Diagnosing Middle Ear Problems - Fairview Health Services
 
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Diagnosing Middle Ear Problems

To diagnose a middle ear problem takes several steps. You may be asked questions about your child’s health history. Your child’s eardrums will be examined. Tests may be done to check the health of the middle ear. Other tests may be done to check for hearing loss. Below is more information about the exam and tests.

Health care provider examining child's ear with otoscope. Otoscope view of eardrum. In normal ear, eardrum appears shiny and pearl-gray or pale pink. Otoscope view of infected ear. In infected ear, eardrum may appear bright red.

Physical Exam

A physical exam helps figure out the type of ear problem your child may have. The exam will also help identify respiratory illnesses. These can include bronchitis, pneumonia, or strep throat. They can affect middle ear health and hearing. The exam involves listening to your child’s heart and lungs. The doctor will look in your child’s ears, nose, and throat.

Viewing the Eardrum

A test called pneumatic otoscopy may be done. It takes a few minutes and rarely causes discomfort. A special device (otoscope) is used to look down the ear canal. This lets the doctor see the eardrum and any fluid behind it. The device can also be used to change the air pressure in the ear canal. This lets the doctor see how flexible the eardrum is. Reduced eardrum flexibility is often linked with fluid buildup.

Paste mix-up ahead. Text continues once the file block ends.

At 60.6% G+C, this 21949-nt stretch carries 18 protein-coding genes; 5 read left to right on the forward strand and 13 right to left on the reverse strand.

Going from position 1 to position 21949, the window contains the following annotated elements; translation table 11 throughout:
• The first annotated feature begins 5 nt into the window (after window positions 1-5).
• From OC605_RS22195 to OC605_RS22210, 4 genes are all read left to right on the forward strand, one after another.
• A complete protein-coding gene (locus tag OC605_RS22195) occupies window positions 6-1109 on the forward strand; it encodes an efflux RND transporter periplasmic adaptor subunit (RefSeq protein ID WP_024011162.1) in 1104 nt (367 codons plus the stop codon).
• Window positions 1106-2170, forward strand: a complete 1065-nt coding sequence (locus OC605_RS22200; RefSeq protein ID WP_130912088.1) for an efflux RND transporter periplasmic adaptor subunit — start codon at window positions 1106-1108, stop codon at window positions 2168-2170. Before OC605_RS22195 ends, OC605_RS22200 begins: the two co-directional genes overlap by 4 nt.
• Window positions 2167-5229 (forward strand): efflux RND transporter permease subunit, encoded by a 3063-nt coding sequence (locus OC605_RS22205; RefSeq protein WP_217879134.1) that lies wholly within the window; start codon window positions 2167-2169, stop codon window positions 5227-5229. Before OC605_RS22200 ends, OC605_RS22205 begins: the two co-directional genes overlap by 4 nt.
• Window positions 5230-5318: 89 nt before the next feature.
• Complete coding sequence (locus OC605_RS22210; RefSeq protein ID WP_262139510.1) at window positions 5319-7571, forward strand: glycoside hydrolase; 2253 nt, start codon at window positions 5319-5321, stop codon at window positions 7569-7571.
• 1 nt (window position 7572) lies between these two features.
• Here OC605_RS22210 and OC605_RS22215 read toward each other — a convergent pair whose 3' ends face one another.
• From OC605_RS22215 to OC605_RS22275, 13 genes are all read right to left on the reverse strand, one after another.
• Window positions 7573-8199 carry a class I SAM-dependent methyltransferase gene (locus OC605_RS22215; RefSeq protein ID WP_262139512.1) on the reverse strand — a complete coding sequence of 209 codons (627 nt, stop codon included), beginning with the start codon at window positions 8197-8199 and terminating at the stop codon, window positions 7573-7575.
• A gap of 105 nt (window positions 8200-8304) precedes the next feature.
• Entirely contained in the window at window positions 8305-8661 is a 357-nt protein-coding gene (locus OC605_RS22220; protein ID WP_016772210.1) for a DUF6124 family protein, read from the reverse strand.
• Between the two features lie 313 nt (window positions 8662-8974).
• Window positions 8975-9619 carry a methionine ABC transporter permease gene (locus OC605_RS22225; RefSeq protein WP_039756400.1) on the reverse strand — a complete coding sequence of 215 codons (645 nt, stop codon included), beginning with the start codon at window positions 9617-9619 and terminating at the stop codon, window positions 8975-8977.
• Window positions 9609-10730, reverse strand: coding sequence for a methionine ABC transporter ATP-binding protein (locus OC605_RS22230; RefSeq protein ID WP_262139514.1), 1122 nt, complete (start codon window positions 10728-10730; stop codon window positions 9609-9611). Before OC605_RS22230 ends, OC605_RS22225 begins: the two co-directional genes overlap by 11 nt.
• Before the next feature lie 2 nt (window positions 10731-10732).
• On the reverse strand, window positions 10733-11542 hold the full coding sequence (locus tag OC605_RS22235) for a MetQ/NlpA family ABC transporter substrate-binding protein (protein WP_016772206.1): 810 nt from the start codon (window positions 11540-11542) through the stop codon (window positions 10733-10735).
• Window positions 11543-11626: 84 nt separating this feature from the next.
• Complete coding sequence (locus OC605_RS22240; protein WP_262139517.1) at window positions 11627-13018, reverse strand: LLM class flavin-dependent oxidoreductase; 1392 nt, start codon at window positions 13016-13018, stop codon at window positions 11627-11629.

Checking the Middle Ear

Your child’s eardrum and middle ear may be tested. Tympanometry and acoustic reflex testing may be done. Both use a probe to send air and sound through the outer ear. Tympanometry measures the sound passed into the middle ear. Acoustic reflex testing checks the flexibility of the eardrum and how it responds to loud sounds.

Identifying Hearing Loss

Older children may be given an audiometric test. This measures any possible hearing loss. Test results are used to identify the types of sounds that can and can’t be heard. If your child is young, the doctor or a hearing specialist may talk or play with them. The child’s response helps identify hearing loss.

 

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